I am not a religious person myself but I have to admit that religions really fascinate me and I am always looking to know more about them all.
Traveling in Malaysia, a very multi-ethnic and multicultural country with different faiths, has been a great opportunity for me to increase my personal knowledge about a variety of religions by asking questions to locals, by visiting different religious places and by taking part to some of their everyday life activities.
We were in Melaka when somebody asked us if we wanted to go to a Gurdwara (the Sikh meeting place for worship) and take part to their communal meal and, not knowing anything about Sikhism, I was very surprised that we could join their dinner even if we didn’t share the same belief.
My inner curiosity kicked in, I thought that I couldn’t refuse such an invitation – these kind of experiences don’t happen everyday (at least not to me) – so I enthusiastically accepted.
I learnt that when visiting a Gurdwara there are some basic rules to follow to make sure the visit is as much respectful as possible and not to offend anybody.
Watch out for what you are wearing
You should dress properly with comfy and not tight clothes so that you can sit on the floor comfortably without showing any part of your body to anybody else.
So girls no shorts or miniskirts are allowed, and guys not showing your naked muscled chests please! Got it?
Covering your head is a must!
Both men and women have to wear a scarf or a large knotted cloth (mainly for men) on their heads. Be aware – baseball caps or hats are not allowed.
If you don’t have anything suitable to cover your head with you, don’t panic, there are usually baskets with scarves available to be borrowed by whoever might need one. Sikh people really think of everything to make sure everybody can welcomely access the Gurdwara.
Shoes off and wash your feet and hands
Before entering make sure you use the outside fountains to wash your feet and hands, it is mandatory. Don’t cheat, even if you just had a shower, do as you’re told.
Be respectful when entering the prayer hall
It’s in this room that the Guru Granth Sahib (the holy book) is stored. After bowing and leaving a donation in front of the altar (it’s not a must, but we felt we wanted to contribute for the food we were going to have later), I soon noticed that people were sitting crossed-legs, men to one side and women to the other side of the room. They were all facing the Guru Granth Sahib without pointing their feet and, even when they stood up, they never gave their back to it.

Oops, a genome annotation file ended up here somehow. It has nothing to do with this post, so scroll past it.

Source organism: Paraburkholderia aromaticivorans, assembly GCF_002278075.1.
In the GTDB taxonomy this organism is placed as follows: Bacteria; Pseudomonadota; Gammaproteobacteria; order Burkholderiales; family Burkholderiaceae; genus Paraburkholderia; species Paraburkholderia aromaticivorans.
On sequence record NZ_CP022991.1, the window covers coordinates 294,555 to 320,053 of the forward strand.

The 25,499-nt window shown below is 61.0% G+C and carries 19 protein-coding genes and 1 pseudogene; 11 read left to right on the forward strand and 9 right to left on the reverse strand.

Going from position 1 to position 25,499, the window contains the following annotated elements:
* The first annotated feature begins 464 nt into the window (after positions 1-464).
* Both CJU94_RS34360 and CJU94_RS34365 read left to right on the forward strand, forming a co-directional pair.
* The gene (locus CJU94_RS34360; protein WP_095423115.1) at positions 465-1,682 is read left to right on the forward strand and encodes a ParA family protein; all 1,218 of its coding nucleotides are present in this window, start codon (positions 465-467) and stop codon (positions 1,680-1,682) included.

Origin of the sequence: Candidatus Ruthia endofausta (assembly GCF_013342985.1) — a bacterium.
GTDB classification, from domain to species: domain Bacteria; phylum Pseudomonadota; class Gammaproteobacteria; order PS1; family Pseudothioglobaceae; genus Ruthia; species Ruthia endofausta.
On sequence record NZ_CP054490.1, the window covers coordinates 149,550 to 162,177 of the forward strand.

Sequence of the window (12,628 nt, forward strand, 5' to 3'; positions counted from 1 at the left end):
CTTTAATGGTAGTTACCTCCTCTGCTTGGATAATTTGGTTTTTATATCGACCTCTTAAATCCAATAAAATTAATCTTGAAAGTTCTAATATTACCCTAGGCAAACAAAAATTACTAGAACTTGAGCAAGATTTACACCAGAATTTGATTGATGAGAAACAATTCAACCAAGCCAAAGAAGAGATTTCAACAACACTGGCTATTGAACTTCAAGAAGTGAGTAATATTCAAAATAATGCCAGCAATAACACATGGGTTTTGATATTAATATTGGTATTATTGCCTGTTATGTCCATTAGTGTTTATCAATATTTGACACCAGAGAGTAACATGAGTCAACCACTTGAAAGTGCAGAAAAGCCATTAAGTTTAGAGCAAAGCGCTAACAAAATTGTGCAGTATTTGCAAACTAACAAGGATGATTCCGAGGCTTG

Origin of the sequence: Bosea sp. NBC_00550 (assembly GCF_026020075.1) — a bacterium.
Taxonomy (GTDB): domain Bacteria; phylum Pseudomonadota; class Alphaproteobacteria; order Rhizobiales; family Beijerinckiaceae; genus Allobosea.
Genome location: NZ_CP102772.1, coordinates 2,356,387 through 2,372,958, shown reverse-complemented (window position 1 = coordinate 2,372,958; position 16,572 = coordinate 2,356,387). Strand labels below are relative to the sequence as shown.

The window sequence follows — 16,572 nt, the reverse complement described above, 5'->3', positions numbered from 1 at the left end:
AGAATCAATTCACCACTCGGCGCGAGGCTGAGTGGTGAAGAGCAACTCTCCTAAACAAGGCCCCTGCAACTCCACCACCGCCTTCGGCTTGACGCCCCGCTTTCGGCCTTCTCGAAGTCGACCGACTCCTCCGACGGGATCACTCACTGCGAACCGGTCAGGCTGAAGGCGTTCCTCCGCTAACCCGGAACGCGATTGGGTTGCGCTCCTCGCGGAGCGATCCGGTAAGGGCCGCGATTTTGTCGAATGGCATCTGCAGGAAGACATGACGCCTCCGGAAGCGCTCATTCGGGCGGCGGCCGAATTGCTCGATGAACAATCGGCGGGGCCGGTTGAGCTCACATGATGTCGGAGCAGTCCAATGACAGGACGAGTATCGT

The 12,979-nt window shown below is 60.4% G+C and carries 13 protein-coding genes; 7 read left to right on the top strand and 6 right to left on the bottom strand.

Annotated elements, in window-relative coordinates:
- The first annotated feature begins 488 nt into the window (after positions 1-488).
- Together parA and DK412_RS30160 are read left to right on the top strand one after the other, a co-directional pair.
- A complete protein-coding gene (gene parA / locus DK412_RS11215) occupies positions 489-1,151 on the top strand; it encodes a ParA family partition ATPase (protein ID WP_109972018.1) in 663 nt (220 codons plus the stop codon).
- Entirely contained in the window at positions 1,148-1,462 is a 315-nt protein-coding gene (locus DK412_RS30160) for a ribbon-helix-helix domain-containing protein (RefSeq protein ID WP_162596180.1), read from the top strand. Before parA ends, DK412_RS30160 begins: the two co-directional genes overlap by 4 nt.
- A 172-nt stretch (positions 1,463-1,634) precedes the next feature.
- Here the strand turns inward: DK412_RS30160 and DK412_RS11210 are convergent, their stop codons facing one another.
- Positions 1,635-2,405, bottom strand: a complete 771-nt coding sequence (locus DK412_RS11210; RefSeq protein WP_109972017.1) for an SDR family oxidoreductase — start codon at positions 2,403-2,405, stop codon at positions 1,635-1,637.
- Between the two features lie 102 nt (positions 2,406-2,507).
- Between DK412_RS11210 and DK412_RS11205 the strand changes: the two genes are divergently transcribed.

There was some traditional praying music in the background that enhanced the peaceful atmosphere and increased the feeling of isolation from the chaotic city life outside.
To my surprise nobody stared at us even if we had the inevitable foreigner look, everybody kept praying like if we weren’t there.
Only a lady approached us to tell us about the ritual of the Kara Parshald, which is a food with a sweet taste offered and given as a gift in cupped hands (it must be eaten with the right hand and do not refuse it or throw it away). The lady kindly said that if we wanted to we could take it, so we did.
Take part in the Langar
This was such an unbelievable experience that literally opened my eyes to a very different level of kindness.
The Langar is a vegetarian meal cooked by volunteers and offered for free to every visitor without any distinctions of race, religion, gender or age.
The volunteers filled our plates with very generous portions of delicious food and, on top of that, they walked between the tables to offer extra treats (like extra chapati, fresh fruits, Indian sweets and even ice cream).
We learnt that the philosophy behind the Langar is both to provide training to the volunteers to serve people and to try to dismiss the discriminations between high and low or rich and poor.
After the meal we joined the washing up and helped out, we thought it was the minimum we could do to return the magnanimousness people showed us that evening, plus it was a great way to move a bit after the tasty and big meal just had.
I never felt as welcomed as that evening and, strangely enough, I didn’t fell out of place even if we were the only non-Sikh people there.
I left the Gurdwara with a smile on my face, happy to have learnt something about a world completely unknown to me and with a very precious lesson on generosity.